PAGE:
- Students can follow a written list of directions that have multiple steps within each numbered segment.
- Students can interpret and apply the specifications of the included rubric to ensure they demonstrate each piece of the assignment.
The criteria for an effective assessments that I addressed in Rubric 1.0 include:
- Assessments must allow for frequent, timely feedback. Students receive immediate feedback on their multiple choice assignments. This one, being open ended, requires some time to grade, but all items submitted to my virtual classroom are required to be graded within 48 hours of submission. This ensures students still remember doing the assignment when they receive their grade. The fact that this assignment comes in the middle of the module rather than at the end (as in the case of a summative assessment) let’s students see if they truly have understood the material and provides them an opportunity to resubmit if they did not adequately complete each requirement.
- Assessments must avoid overemphasizing the grade, and instead focus on meaningful feedback. Every open-ended assignment requires informative, meaningful feedback for every student. I tell the student what he or she did well, tell them where they could improve, clear up any misconceptions they might have, offer my assistance if they aren’t understanding, and let them know that I appreciate their efforts on the assignment. Students are assigned a grade based on a rubric, but I hope that the feedback they’re given is more important to them than the grade. Students are given two additional opportunities to fix any inadequacies in order to earn more points. If I deem an assignment to be “failing,” as per the rubric, I assign a grade of 1% and require the student resubmit after receiving remediation and support. I don’t assign the “earned” grade, because then the student sees a 50% and thinks they only have to do a tiny bit more in order to “pass.” A score of 1% means the assignment was inadequate and did not meet the criteria. I would rather a student resubmit over and over again, taking constructive criticism each time and making edits, while having meaningful and supportive conversations with me, eventually resulting in a high grade, rather than assign a mediocre grade for mediocre work. I tell them that their grade is not the most important thing to me; their learning is, and their assignments should reflect that.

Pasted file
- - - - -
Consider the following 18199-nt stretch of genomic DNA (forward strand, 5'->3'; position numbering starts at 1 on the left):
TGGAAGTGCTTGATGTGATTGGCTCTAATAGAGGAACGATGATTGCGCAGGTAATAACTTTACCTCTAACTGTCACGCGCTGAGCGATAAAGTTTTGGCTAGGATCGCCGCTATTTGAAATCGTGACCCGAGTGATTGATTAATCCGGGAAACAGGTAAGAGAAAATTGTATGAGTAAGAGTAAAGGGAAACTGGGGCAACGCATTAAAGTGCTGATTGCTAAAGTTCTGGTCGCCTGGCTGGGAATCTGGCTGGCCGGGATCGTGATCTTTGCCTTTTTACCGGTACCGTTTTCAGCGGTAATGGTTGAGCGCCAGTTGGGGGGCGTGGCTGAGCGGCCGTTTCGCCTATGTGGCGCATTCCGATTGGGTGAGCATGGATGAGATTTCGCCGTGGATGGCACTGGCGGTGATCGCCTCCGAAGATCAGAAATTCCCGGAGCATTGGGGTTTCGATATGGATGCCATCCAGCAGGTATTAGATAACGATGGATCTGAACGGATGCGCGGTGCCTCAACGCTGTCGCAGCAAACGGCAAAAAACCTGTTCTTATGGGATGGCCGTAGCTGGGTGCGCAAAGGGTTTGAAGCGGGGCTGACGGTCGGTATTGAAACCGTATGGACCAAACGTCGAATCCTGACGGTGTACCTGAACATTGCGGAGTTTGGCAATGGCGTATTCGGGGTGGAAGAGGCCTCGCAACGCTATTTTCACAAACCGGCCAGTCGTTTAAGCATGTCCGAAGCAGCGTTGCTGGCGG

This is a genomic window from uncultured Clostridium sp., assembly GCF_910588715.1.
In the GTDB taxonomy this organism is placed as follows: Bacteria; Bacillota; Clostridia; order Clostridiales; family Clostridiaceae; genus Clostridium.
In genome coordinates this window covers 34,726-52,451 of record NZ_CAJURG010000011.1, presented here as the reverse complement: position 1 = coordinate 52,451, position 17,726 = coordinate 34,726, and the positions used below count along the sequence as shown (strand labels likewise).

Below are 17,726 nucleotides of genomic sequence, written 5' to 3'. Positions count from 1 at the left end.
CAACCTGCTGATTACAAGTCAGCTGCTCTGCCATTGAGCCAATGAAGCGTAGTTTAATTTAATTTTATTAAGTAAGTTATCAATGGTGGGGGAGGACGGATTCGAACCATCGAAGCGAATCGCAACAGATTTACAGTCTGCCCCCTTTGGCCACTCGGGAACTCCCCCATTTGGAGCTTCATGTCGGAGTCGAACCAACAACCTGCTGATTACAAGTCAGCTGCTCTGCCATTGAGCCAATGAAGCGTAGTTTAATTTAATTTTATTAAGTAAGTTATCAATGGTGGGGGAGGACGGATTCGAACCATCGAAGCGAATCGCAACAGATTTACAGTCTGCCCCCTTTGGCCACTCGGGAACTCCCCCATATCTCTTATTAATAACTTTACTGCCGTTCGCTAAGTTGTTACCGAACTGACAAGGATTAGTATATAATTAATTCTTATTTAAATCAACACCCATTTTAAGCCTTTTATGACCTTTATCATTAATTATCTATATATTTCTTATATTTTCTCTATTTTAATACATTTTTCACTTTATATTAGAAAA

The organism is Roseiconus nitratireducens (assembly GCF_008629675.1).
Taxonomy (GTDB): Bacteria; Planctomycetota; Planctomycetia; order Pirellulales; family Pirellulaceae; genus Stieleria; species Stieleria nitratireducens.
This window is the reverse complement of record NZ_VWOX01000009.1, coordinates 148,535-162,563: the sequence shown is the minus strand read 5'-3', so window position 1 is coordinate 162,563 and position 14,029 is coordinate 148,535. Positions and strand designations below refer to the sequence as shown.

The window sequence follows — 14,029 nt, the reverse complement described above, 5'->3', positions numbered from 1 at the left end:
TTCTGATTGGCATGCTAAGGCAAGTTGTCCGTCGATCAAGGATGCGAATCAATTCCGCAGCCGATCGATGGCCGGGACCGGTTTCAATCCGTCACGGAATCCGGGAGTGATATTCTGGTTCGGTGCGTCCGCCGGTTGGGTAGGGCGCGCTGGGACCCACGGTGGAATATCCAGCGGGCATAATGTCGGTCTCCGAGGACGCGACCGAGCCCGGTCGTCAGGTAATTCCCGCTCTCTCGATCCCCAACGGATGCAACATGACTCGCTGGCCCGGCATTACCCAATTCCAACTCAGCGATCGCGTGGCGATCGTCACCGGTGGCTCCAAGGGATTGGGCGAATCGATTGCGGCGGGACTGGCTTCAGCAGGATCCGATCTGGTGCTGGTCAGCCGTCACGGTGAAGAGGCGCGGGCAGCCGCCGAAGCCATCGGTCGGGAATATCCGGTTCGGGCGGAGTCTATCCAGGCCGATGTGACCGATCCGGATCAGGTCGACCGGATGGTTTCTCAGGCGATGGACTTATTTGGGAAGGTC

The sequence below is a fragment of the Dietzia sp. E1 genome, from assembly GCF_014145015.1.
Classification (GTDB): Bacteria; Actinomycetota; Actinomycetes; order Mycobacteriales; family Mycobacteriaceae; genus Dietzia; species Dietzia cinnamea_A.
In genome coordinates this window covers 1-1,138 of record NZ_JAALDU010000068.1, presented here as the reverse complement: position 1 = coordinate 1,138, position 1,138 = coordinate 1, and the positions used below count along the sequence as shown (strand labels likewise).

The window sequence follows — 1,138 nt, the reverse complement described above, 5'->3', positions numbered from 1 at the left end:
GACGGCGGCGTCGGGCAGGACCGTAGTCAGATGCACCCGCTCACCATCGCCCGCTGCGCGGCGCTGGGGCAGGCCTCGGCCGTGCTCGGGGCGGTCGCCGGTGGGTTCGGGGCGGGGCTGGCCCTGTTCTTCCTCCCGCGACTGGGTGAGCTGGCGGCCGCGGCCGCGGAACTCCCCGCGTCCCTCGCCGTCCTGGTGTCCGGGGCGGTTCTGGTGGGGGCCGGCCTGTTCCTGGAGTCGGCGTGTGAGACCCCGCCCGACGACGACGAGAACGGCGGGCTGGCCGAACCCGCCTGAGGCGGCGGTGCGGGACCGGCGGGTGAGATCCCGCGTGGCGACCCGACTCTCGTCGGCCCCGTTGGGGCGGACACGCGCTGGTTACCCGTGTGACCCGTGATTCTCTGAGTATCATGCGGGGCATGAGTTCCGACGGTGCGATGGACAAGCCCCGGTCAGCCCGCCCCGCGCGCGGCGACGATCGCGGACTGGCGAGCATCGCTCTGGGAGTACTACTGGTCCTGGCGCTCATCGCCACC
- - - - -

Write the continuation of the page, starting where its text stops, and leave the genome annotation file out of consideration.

- Assessments must be ongoing and continuous.
This assessment, as I stated before, comes in the middle of the module and before any tests or quizzes. This lets me see which students are grasping the material and which students need additional supports before they get to the “real” and higher stakes assessments. Students should (hopefully) use the feedback I give them to help them understand the material more fully, and then use this information when moving on throughout the module.
Sunday, September 10, 2017
Throughout this first module, I have read several articles about assessments: how to improve them, some theories behind them, and the implications that they might have on various populations of students. My first task in CEP813 was to create the first draft, so to speak, of a Rubric that I will be able to use to determine whether an assessment can be deemed effective or not. All teachers should strive to use assessments that are as effective as possible; our time and students’ attention and effort are limited, so assessments should be our way of quickly and efficiently determining at what point a student is at regarding their process of mastering the material being presented. This google doc is my Rubric 1.0 that demonstrates my thinking about the criteria that make assessments effective. Rubric 1.0
Please view the document above for my final reflection paper. I tried to design it in a way that reflects my personality and preferences– clean lines, a bit traditional, creative twists on the unexpected, and bright colors. I hope you enjoy reading it! Thank you for everything you have done for us this semester; I will take significant portions of this class with me forward in not just school, but life as well.